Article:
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North Borneo

Spelling Error on George VI Pictorial Definitive

Spelling Error
There was a spelling mistake on the 50 cent definitive issued on July 1, 1950.
The mistake was corrected on the redrawn issue of May 1, 1952 (on the right).

The settlement at Jesselton was established by the British North Borneo Company on the site of the fishing village of Api-Api after an earlier settlement, dating back to 1882 on Pulau Gaya was destroyed in an uprising in 1897. The town was named for the vice-chairman of the company, Sir George Jesselton. The port became a terminus for the North Borneo Railway and there was extensive trade in rubber, rattan, wax and honey.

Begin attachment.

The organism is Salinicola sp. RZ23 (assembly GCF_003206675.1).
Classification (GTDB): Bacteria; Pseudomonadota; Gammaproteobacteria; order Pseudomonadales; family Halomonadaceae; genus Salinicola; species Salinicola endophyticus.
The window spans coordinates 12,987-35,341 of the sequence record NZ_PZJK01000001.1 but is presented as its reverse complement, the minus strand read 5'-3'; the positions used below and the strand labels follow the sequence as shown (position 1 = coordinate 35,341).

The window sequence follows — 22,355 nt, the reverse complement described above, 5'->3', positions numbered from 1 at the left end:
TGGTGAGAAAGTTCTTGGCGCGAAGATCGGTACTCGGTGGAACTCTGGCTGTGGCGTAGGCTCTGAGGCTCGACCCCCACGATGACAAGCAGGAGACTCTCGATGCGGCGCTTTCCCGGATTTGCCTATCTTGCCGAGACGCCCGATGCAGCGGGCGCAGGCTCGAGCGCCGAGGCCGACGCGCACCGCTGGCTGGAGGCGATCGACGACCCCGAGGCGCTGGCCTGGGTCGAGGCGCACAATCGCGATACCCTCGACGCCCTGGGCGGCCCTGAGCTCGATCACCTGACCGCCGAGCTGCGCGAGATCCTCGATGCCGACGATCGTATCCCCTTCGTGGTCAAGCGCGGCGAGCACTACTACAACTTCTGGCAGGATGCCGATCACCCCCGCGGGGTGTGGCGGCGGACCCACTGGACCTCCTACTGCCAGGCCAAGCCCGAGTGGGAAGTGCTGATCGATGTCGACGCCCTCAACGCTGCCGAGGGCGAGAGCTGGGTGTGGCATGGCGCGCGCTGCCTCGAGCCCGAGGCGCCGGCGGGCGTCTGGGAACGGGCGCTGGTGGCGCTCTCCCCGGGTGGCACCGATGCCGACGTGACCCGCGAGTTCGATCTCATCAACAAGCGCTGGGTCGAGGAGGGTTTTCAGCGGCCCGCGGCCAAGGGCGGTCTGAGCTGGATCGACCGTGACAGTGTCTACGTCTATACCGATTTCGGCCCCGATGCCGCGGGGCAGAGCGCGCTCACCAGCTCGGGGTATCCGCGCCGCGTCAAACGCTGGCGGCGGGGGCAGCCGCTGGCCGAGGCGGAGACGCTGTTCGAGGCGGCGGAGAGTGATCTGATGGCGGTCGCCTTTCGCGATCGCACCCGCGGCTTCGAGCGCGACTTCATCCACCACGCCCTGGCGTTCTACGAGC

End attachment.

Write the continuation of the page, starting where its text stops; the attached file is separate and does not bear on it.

Railway Station with Tower in Background
The 3 cent definitives of 1909-1923 show the railway station at Jesselton with the clock tower in the backgound.

Most of the town was razed by the retreating British prior to the Japanese occupation during World War II. Subsequent bombing reduced the town to three standing buildings. The British North Borneo Company could not afford the costs of rehabilitating the protectorate after the war so control was passed to the British government and North Borneo (combined with Labuan) became a crown colony in 1946 with Jesselton replacing Sandakan as the capital.

Location of Jesselton
Jesselton replaced Sandakan as the capital of North Borneo when it became a crown colony in 1946.

In 1963, North Borneo joined the Malaysian Federation as the state of Sabah. The city of Jesselton's name was changed to Kota Kinabalu.

SABAH overprint on North Borneo Definitive
Jesselton, known since independence as Kota Kinabalu, is on Sabah's west coast.


"Kota Kinabalu." Wikipedia: The Free Encyclopedia. 14 Feb. 2008. Wikimedia Foundation, Inc. 24 Feb. 2008

"North Borneo." Standard Postage Stamp Catalogue.

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